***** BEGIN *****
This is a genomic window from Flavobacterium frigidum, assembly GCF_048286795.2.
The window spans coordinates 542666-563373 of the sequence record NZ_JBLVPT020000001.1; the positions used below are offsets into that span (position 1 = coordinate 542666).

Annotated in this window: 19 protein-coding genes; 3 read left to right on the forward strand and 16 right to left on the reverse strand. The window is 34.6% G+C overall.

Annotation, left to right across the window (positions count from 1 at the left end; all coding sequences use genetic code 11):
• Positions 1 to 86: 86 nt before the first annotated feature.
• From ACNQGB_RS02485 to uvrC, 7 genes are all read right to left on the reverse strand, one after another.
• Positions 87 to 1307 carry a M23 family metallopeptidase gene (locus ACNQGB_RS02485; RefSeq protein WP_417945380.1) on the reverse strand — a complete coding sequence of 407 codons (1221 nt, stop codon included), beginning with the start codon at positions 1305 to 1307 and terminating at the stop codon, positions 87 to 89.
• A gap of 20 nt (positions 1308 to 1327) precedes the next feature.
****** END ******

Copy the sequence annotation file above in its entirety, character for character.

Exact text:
This is a genomic window from Flavobacterium frigidum, assembly GCF_048286795.2.
The window spans coordinates 542666-563373 of the sequence record NZ_JBLVPT020000001.1; the positions used below are offsets into that span (position 1 = coordinate 542666).

Annotated in this window: 19 protein-coding genes; 3 read left to right on the forward strand and 16 right to left on the reverse strand. The window is 34.6% G+C overall.

Annotation, left to right across the window (positions count from 1 at the left end; all coding sequences use genetic code 11):
• Positions 1 to 86: 86 nt before the first annotated feature.
• From ACNQGB_RS02485 to uvrC, 7 genes are all read right to left on the reverse strand, one after another.
• Positions 87 to 1307 carry a M23 family metallopeptidase gene (locus ACNQGB_RS02485; RefSeq protein WP_417945380.1) on the reverse strand — a complete coding sequence of 407 codons (1221 nt, stop codon included), beginning with the start codon at positions 1305 to 1307 and terminating at the stop codon, positions 87 to 89.
• A gap of 20 nt (positions 1308 to 1327) precedes the next feature.